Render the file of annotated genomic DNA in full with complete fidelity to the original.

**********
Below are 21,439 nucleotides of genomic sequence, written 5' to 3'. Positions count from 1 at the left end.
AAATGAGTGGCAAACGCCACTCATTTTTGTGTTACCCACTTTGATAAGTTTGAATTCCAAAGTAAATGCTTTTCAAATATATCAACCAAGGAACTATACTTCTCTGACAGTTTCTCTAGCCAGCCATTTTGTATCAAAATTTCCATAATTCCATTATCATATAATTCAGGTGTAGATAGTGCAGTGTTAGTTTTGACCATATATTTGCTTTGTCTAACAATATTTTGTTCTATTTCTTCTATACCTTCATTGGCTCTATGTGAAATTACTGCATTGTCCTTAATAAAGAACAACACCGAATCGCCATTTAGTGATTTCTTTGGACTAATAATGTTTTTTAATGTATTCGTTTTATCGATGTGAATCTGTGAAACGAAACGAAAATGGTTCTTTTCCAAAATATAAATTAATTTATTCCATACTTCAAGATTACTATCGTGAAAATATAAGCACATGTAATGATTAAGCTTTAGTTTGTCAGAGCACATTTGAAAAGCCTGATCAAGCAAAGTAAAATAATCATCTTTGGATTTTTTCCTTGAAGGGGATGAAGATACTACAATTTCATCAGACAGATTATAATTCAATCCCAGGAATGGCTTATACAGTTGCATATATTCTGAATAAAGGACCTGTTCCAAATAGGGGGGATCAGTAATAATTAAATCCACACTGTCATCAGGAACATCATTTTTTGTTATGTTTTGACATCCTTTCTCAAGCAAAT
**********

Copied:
Below are 21,439 nucleotides of genomic sequence, written 5' to 3'. Positions count from 1 at the left end.
AAATGAGTGGCAAACGCCACTCATTTTTGTGTTACCCACTTTGATAAGTTTGAATTCCAAAGTAAATGCTTTTCAAATATATCAACCAAGGAACTATACTTCTCTGACAGTTTCTCTAGCCAGCCATTTTGTATCAAAATTTCCATAATTCCATTATCATATAATTCAGGTGTAGATAGTGCAGTGTTAGTTTTGACCATATATTTGCTTTGTCTAACAATATTTTGTTCTATTTCTTCTATACCTTCATTGGCTCTATGTGAAATTACTGCATTGTCCTTAATAAAGAACAACACCGAATCGCCATTTAGTGATTTCTTTGGACTAATAATGTTTTTTAATGTATTCGTTTTATCGATGTGAATCTGTGAAACGAAACGAAAATGGTTCTTTTCCAAAATATAAATTAATTTATTCCATACTTCAAGATTACTATCGTGAAAATATAAGCACATGTAATGATTAAGCTTTAGTTTGTCAGAGCACATTTGAAAAGCCTGATCAAGCAAAGTAAAATAATCATCTTTGGATTTTTTCCTTGAAGGGGATGAAGATACTACAATTTCATCAGACAGATTATAATTCAATCCCAGGAATGGCTTATACAGTTGCATATATTCTGAATAAAGGACCTGTTCCAAATAGGGGGGATCAGTAATAATTAAATCCACACTGTCATCAGGAACATCATTTTTTGTTATGTTTTGACATCCTTTCTCAAGCAAAT